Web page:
In Vézelay’s Shadow (Dennis Aubrey)


Vézelay in Burgundy was one of the principal starting places for one of the main medieval pilgrimage routes to Santiago Compostela, the Via Lemovicensis. Vast numbers of pilgrims came to the pilgrimage church of Sainte Madeleine to begin their long journey to the northwest corner of Spain. A pilgrim approaching the famed Basilique Sainte Madeleine from the north would pass through the hamlet of Asquins, just a mile and a half away.

Nave, Église Saint Jacques-le-Majeur, Asquins (Yonne)  Photo by Dennis Aubrey

Nave, Église Saint Jacques-le-Majeur, Asquins (Yonne) Photo by Dennis Aubrey

Asquins today is a small commune of 326 people, built primarily along a single long street that runs from north to south. In the Middle Ages, this street was full of shops and vendors who sold religious items to the faithful who marched their weary way on the pilgrimage.

Like the pilgrims themselves, these vendors traveled on foot with their bundles on their back, or – if they were more prosperous – perhaps with a mule or horse. Whether they were locals who owned shops or itinerant peddlers, the marchands d’objets de pieté produced and sold ex-votos, memorial candles, and pilgrim badges to the stream of pilgrims who made their way to Vézelay. This practice continued up to the 20th century as the factories in town made ex-votos for churches and shrines in France, Italy and Spain.

Nave from north transept, Église Saint Jacques-le-Majeur, Asquins (Yonne)  Photo by PJ McKey

Nave from north transept, Église Saint Jacques-le-Majeur, Asquins (Yonne) Photo by PJ McKey

Pilgrims who passed through Asquins to Vézelay would pass below les Champs de la Cordelle, the hillside where Bernard of Clairvaux preached the Second Crusade to the multitudes assembled in the valley. On the 31st of March 1146 the road would have been thronged with the faithful, including King Louis VII and his bride Eleanor of Aquitaine, crying Deus veult! Deus veult! as Bernard cried out “Cursed be he who does not stain his sword with blood.” There was not enough cloth to make the crosses for those taking up the cry and Bernard gave his own outer robes to be cut up.

Altar, Église Saint Jacques-le-Majeur, Asquins (Yonne)  Photo by PJ McKey

Altar, Église Saint Jacques-le-Majeur, Asquins (Yonne) Photo by PJ McKey

Once the pilgrims mounted the steep hill of Vézelay, they would reach one of the greatest churches of the age – the Basilique Sainte Madeleine. Home to precious relics of Mary Magdeleine, the abbey church was a great pilgrimage site of its own, as well as the starting place for the route to Santiago.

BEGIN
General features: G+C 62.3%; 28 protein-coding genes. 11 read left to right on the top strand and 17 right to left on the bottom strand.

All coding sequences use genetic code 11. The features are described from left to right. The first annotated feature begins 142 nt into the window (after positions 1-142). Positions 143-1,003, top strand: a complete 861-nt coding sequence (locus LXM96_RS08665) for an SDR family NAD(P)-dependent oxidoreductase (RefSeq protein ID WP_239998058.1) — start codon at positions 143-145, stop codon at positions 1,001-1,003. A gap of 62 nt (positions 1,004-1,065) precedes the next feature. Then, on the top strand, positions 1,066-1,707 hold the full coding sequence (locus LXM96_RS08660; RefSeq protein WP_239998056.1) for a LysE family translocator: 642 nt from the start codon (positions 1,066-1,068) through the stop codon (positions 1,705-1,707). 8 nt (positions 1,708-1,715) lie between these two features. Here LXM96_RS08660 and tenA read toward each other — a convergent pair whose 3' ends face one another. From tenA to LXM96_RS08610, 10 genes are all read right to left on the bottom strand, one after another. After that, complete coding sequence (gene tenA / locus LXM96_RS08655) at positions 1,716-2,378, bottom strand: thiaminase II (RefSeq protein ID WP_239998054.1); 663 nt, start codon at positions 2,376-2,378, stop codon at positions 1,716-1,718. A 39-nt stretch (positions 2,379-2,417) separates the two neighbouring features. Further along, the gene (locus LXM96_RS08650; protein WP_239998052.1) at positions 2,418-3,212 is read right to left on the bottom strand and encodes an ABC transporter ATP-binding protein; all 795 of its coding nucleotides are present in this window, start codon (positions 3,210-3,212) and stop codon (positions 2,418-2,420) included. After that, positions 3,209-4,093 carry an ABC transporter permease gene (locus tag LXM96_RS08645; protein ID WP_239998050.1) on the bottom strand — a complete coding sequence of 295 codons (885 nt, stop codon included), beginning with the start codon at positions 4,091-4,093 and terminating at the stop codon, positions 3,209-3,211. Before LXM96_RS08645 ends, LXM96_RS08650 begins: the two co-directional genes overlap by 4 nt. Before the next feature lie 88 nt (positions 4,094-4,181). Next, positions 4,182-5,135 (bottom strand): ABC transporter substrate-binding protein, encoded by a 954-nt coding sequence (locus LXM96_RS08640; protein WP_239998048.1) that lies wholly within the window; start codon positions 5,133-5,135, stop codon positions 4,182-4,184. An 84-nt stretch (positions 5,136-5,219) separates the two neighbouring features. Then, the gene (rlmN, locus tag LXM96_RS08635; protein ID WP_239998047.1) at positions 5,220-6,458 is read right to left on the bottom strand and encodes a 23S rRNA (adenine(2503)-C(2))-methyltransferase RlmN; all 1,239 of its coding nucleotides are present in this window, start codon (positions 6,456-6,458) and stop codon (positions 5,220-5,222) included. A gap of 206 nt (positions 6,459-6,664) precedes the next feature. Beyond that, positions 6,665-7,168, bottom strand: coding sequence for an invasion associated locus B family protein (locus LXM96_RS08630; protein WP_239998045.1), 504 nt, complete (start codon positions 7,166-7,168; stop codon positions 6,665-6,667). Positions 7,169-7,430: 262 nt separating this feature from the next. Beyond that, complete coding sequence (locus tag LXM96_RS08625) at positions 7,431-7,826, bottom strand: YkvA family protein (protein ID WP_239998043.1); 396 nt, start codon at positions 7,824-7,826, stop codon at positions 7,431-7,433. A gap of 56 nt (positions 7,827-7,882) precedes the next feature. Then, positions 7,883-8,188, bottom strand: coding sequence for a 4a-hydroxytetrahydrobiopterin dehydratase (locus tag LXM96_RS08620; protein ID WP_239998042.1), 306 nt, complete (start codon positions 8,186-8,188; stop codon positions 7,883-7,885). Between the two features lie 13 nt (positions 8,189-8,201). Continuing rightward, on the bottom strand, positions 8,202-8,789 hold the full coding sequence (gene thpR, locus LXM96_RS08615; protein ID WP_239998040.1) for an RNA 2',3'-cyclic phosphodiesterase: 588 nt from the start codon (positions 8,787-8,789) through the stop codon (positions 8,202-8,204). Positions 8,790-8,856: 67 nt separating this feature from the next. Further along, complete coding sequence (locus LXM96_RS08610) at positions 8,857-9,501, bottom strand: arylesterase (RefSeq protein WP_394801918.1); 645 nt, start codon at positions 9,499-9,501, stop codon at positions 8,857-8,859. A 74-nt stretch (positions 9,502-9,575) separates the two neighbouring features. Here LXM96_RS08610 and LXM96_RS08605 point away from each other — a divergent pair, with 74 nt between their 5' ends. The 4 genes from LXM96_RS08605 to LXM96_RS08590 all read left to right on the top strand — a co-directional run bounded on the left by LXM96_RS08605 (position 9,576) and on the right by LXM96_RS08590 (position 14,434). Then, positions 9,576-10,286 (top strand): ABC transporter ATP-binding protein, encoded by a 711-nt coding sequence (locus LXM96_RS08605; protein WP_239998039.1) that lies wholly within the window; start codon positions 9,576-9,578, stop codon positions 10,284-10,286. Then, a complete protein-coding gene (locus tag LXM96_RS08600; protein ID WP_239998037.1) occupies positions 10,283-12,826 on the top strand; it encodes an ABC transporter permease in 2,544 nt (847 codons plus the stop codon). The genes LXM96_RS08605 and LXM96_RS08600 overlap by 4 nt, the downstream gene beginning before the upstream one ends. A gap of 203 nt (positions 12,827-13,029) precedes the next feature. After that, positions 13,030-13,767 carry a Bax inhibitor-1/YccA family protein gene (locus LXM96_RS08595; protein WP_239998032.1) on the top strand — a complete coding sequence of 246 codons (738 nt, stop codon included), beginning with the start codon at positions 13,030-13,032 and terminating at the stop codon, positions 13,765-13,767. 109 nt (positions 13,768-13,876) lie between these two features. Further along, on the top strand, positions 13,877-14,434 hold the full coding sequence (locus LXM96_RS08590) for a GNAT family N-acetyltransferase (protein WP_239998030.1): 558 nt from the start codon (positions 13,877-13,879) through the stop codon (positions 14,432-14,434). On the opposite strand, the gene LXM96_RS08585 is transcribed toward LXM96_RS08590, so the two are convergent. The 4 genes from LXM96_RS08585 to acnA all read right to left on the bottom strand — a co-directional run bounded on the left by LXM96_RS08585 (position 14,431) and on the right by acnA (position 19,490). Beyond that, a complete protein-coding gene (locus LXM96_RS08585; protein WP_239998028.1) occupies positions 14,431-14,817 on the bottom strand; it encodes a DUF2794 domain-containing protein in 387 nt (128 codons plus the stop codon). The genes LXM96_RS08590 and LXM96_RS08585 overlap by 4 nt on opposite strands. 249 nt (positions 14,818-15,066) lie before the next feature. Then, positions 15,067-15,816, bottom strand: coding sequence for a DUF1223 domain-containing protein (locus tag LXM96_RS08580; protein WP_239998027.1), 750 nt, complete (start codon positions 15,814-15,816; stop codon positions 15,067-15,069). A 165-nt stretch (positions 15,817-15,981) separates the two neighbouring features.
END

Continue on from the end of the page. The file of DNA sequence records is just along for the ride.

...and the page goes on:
West entrance, Église Saint Jacques-le-Majeur, Asquins (Yonne)  Photo by PJ McKey

West entrance, Église Saint Jacques-le-Majeur, Asquins (Yonne) Photo by PJ McKey

Asquins, known as Esconium in the 12th century was a mere dependency of the great abbey at Vézelay that loomed above. It’s own modest church reflected the importance of the pilgrimage to the town. Situated on top of a small hill overlooking the village is the Église Saint-Jacques-le-Majeur d’Asquins, named after Saint James the Greater, the first apostle to be beheaded for his faith by King Herod. Saint James is, of course, known in Spain as Santiago.

Small retable, Église Saint Jacques-le-Majeur, Asquins (Yonne)  Photo by PJ McKey

Small retable, Église Saint Jacques-le-Majeur, Asquins (Yonne) Photo by PJ McKey

There is another reason that Asquins is well-known for pilgrimage – it is thought to be the home of Aymery Picaud who wrote the Codex Calixtinus, which dates from around 1150. This illuminated manuscript Codex Calixtinus is the oldest known guide to the Santiago pilgrimage in the Middle Ages. Picaud’s work is integral to our work at Via Lucis, providing much of the information available on the medieval pilgrimage churches on the different routes across France and Spain. It also provides a rationale for pilgrimage.

“The pilgrim route is for those who are good: it is the lack of vices, the thwarting of the body, the increase of virtues, pardon for sins, sorrow for the penitent, the road of the righteous, love of the saints, faith in the resurrection and the reward of the blessed, a separation from hell, the protection of the heavens. It takes us away from luscious foods, it makes gluttonous fatness vanish, it restrains voluptuousness, constrains the appetites of the flesh which attack the fortress of the soul, cleanses the spirit, leads us to contemplation, humbles the haughty, raises up the lowly, loves poverty. It hates the reproach of those fueled by greed. It loves, on the other hand, the person who gives to the poor. It rewards those who live simply and do good works; And, on the other hand, it does not pluck those who are stingy and wicked from the claws of sin.”